For a more high tech example, not even word processing succeeded in improving the productivity of typing pools for many years. Certainly it made a greater number of less skilled people write better, but the word processor did not actually provide bottom line productivity benefits until later designs.
Today, we provide up to 4 major software applications for people to use on board. Do they use them properly? Do we have a tough time getting the software populated? Do we have problems getting the reporting we want? Do we get consistently good results from a variety of users?
Regardless of how reputable the software vendor, or hatch cover vendor for that matter, some solutions work badly for years until the design improves. There are many other perceptions that we can analyse, but is there a thread through all of this? Yes there is, in our opinion:
What to ask other users
When you ask other users of a software system if they are happy with their purchase, ask them more specific questions, as you might do about hatch covers. E.g. do they leak in the corners? Do the rubber seals end up like wooden seals? Do you need a fitter onboard to work on them continuously, does the term OBO in the context of hatch covers affect your sleeping habits? Are you a Platinum club client of the Ram Nek Corporation. After asking such questions you may find that one of the vendors you are talking to produces a side rolling or folding type cover that has none of these problems.
As with hatch covers, software can work, but you may be working more than you need to work, to make it work.
This extra work is at corporate head quarters as well as all the other offices and ships. Sending people from a low cost center to fix the problem does not make amends with the corporate folks who have been working to fix things for themselves for some time.
Questions for experienced users of a Quality System or Document Management System
- How may forms do they handle on board before running into confusion about which form to fill for which job?
- Can you refer to the readings on a dada form so as to respond to an e-mail, or is that a conscious effort. Is it better to recall the reading that you read when the form arrived?
- Will the readers of your e-mail have to retrieve the form? Will they have the time?
- Do the engineers on board find those technicians reports from 9 months ago or is that something they can do only when they have finished all their other urgent duties?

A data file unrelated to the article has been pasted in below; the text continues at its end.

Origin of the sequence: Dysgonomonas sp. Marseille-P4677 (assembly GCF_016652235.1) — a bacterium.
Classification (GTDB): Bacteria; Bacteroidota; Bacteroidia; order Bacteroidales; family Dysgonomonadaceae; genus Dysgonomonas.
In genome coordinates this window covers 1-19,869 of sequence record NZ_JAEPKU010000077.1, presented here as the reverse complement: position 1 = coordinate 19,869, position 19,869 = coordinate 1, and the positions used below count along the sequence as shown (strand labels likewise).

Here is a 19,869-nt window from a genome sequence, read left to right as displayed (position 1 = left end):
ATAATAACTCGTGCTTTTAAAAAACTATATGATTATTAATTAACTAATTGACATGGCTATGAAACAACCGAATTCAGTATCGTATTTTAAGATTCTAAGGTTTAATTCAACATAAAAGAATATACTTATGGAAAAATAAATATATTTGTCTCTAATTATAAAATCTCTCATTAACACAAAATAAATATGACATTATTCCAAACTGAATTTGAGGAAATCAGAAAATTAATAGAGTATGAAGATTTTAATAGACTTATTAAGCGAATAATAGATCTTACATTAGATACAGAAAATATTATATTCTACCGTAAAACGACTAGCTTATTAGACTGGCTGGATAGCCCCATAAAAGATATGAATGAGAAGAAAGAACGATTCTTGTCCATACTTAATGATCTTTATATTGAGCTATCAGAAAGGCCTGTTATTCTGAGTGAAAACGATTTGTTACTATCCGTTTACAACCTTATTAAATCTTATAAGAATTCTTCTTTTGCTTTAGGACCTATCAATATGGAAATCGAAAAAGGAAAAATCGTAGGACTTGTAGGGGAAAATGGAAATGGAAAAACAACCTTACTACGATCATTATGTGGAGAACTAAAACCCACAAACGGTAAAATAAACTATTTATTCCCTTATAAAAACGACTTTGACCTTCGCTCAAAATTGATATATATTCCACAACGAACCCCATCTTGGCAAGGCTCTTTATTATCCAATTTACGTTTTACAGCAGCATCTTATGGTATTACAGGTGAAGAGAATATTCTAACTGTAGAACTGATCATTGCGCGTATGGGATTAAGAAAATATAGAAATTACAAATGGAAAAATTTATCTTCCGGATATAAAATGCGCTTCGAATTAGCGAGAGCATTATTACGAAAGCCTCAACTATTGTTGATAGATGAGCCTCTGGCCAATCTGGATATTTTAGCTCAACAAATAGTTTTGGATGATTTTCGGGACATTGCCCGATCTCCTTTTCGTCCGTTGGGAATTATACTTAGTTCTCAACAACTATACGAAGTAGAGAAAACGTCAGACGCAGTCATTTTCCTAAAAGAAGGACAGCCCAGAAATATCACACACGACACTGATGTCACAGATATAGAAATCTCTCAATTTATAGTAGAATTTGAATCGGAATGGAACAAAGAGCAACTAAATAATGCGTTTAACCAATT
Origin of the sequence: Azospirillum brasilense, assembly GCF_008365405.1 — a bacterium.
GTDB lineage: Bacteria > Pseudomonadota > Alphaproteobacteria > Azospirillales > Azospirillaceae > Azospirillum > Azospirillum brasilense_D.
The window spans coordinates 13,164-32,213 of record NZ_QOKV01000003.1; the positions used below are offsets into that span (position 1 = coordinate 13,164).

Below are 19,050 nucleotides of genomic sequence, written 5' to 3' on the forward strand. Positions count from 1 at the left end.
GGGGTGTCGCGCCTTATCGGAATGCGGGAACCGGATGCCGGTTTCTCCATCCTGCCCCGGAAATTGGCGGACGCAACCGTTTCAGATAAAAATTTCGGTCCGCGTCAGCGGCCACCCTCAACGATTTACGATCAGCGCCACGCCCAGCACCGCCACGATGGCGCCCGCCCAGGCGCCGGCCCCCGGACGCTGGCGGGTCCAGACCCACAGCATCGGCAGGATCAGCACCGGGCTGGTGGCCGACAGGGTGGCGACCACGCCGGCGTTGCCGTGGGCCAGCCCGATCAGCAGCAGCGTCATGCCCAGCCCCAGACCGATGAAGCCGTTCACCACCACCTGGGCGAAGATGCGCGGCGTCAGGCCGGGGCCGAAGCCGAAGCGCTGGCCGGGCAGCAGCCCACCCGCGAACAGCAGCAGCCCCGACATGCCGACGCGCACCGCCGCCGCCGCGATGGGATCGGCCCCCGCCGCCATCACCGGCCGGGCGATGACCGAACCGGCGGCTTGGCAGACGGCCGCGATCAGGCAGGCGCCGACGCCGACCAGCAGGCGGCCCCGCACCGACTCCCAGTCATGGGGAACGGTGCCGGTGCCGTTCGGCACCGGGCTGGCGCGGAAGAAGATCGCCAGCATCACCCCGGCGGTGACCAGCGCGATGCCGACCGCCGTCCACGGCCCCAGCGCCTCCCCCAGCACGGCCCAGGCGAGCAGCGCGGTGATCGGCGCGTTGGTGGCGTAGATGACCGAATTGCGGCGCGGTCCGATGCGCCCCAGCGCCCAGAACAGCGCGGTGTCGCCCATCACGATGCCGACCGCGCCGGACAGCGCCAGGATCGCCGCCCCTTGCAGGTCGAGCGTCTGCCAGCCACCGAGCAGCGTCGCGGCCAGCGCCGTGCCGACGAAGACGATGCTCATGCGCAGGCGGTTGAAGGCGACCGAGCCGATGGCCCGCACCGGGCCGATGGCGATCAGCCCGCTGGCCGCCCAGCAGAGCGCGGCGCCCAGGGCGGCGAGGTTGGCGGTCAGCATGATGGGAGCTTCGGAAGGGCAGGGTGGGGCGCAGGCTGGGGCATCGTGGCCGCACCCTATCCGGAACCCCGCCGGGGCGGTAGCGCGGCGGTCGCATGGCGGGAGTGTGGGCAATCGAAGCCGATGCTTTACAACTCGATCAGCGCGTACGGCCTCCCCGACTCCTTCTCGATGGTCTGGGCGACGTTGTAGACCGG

- Do users prefer to use the forms in your system or would they rather use paper forms or e-mail to communicate?
- Can you show your fleet manager or financial officer that you save about $70,000 per vessel per year using your document management system?
- What are the salary levels of senior people who use the system and what is the opportunity cost of their time when learning to use the system?
- If the system is used to assist in procedural compliance, how do you measure the results of this system compared to a paper system?
- Do they actually use a paper system on board (printouts) and therefore circulate uncontrolled documents? This is often the case because manuals are not something easy to read on a computer unless you are reading at the most one paragraph at a time and more importantly the time when you are paying attention to that particular subject.
- Do your clients or vetting inspectors ask you to show how you achieve continuous improvement through your SMS system?
- Do they ask the crew questions about procedures in the manuals and then read them to check if the crew is aware, especially of changes?
- If you are operating over 25 vessels and therefore you are not personally related to most of your crew base, do you worry that the procedures written in the electronic manuals may not actually succeed in keeping your crew aware of what has been written in your SMS system?
- Is compliance with company procedures a goal you ever contemplated when you implemented an electronic document management system?
PMS system, Purchasing system, Crewing system
- Is it populated yet?
- Do new recruits need to be trained on the software or can you succeed without classroom training or sending the company software expert on board?
- Is it deployed yet?
- Do crews find it easy to use?
- Can the users on bard and ashore work out who does what in for example requisition approvals and workflow, or is the workflow something only the software expert understands?
- Do you worry about it as much as you worry about other expenses of $2000 per year per vessel, or do you find its easier to monitor other expenditures of this magnitude, such as a coat of paint on deck (excluding preparation)?
Software may work very well or it may work as well as some of those hatch covers on a mid seventies OBO, or a mid seventies multi purpose vessel. Luckily it costs less to change software, probably less than 2 coats of paint on the topsides of your fleet, (without surface preparation or at least not more than a fresh water wash).